Interpretive Center: Young children love to push display buttons to release animal odors and bird calls. They can see fish live in area waters in the aquarium. Before heading out walk the trails, learn plant names in the domed greenhouse.

Barn: In May, the timber-framed barn opens for weekends. See baby farm animals: ponies, chicks, sheep and goats.

Trails: More than a dozen gravel footpaths wind through pine and hardwood forest and alongside ponds and marshes. Though trails range in difficulty, most are less than a mile long. A few highlights:

    • Beach Maple Trail: Take this .7-mile trail to see spring wildflowers in all their blooming beauty.
    • Habitat Haven Trail: Just over a half a mile, this winding woodland path loops around a pond where marshy plants like Joe Pye weed harbor frogs and turtles.
    • Bluebird Trail: A bit longer (2.7 miles each way) and more challenging, this trail goes through a variety of habitats, including a 144-acre tallgrass prairie. You’ll see lots of daisies, purple coneflower and big bluestem grasses.

Events: There are events planned for almost every day of the week and many on weekends. Kid-friendly activities include Small Wonders (stop at interactive stations geared to the under-5 set), Creature Features (where the animals come out from behind glass), Groovy Growing (kids under the age of 5 can visit the Learning Garden to see what’s growing in the sustainable farm project) and story times.

More to explore: Want to make a weekend of your trip?

  • Kalamazoo Valley Museum: This three-story museum blends history and science, with tons of hands-on activities (free!). At the “Science in Motion” exhibit, build a race car using supplied parts and race it around a track (kids love this, but we saw plenty of dads having fun, too). In the nature exhibits, kids can create a miniature tornado or tidal wave.
  • Food Dance: Funky Food Dance restaurant specializes in local food. The kids’ menu includes polka-dot cakes for breakfast and a pint-size burger for lunch and dinner.
  • Radisson Hotel: The 5,000-gallon saltwater aquarium on the lower level will entertain.
  • Air Zoo: Kalamazoo’s signature attraction features airplanes from the earliest fliers to advanced military craft and eight amusement park-style rides, including a 3-D space shuttle ride.

Trail Happy at Porcupine Mountain Wilderness State Park

With 60,000 acres of stunning forests, secluded lakes and scenic rivers, Porcupine Mountains Wilderness State Park is one of the few remaining large wild areas in the Midwest. The editors of Michigan Travel Ideas share what makes this massive state park Pure Michigan.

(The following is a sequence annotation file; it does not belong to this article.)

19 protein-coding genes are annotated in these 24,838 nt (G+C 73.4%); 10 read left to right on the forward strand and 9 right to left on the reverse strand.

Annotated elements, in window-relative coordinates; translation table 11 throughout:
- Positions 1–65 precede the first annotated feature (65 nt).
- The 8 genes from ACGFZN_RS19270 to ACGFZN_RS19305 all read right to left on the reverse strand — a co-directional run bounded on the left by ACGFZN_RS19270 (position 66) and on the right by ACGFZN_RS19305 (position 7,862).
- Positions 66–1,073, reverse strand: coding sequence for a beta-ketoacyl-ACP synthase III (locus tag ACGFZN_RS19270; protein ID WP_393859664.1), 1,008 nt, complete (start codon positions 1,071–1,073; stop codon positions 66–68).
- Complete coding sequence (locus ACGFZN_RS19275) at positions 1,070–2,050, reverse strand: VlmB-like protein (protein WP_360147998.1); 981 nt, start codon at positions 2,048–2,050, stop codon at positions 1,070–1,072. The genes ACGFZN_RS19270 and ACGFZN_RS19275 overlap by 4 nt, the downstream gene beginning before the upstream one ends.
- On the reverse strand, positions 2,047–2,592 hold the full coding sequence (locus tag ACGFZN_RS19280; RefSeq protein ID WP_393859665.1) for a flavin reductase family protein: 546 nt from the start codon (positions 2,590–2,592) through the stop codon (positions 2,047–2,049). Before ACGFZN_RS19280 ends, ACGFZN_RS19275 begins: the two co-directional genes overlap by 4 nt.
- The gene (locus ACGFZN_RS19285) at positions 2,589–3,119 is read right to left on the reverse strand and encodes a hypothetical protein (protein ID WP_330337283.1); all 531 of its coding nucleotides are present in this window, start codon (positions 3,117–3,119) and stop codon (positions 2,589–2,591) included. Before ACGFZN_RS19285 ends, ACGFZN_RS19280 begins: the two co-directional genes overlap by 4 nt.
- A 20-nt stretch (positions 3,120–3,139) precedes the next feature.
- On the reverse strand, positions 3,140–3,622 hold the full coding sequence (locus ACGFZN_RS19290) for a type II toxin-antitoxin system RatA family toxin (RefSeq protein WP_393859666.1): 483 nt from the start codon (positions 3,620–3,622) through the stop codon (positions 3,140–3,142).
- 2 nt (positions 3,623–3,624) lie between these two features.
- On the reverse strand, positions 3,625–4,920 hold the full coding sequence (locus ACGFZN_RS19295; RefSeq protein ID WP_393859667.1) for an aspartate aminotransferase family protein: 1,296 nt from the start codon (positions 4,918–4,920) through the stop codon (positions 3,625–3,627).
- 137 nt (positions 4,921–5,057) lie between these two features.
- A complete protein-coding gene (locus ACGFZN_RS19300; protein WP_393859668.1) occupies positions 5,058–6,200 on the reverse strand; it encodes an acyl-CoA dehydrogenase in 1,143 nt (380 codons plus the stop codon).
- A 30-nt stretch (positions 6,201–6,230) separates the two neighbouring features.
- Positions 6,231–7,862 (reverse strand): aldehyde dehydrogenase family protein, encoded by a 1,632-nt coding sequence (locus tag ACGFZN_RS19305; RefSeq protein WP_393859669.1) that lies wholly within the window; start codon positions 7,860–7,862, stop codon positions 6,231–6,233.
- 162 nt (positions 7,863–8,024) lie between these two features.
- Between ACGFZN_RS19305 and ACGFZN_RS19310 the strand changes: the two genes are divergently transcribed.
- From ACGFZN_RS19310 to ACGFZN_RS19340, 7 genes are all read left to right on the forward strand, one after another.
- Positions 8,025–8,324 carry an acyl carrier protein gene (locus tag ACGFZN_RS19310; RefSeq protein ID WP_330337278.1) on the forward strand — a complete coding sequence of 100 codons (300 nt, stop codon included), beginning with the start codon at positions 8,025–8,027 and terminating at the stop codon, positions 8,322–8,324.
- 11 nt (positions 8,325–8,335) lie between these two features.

The still of the predawn morning is the perfect time to walk along the Lake Superior shore. Only the gentle hush of the water lapping on shore and the first birdcalls of the day accompany you. Watch the sunrise over the Porkies and experience all the beauty nature has to offer in a fleeting moment. Serenity is attainable here.

The size and variety of Porcupine Mountains Wilderness State Park allows you to choose your level of immersion in nature, and your level of difficulty on the 90-plus miles of hiking trails.

If you have part of a day…
The Union Mine Trail is an easy 1-mile loop north of the Union Spring trailhead, where interpretive signs point to evidence of copper miners who once worked here. On the hunt for waterfalls? Take the East or West River trails, which skirt the Presque Isle River to form a 2-mile loop.

If you have half a day…
For breathtaking views and a little more difficulty, tackle Escarpment Trail, which rises and falls along a ridgeline for more than 4 miles before accessing Lake of the Clouds Overlook. Only go half as far as you want to hike because you’ll have to turn back the way you came—unless you’re prepared for a much longer hike into the heart of the park.

If you have a full day…
Leave from the Summit Peak Scenic Area on the park’s south boundary and follow a 10-mile loop on the South Mirror Lake, Little Carp River and Lily Pond trails. The route hits many of the park’s highlights, including a wilderness lake, bird-filled marshes, dense forest, the Little Carp River and the Summit Peak Observation Tower, which soars three stories above the treetops. A day or annual permit is required for this hike.

Just as the sunrise exhilarates you for an adventurous day, the sunset (and the day’s hikes) will leave you satisfied and ready for a good night’s sleep. Visitors can choose from 10 campgrounds in the park, including rustic or backcountry camping and cabins as well as more modern areas with electrical service and restrooms.

Before you go, make sure you’re prepared for the level of difficulty on the trails you want to try. For more information on Porcupine Mountains Wilderness State Park, call 906/885-5275 or check out Michigan DNR.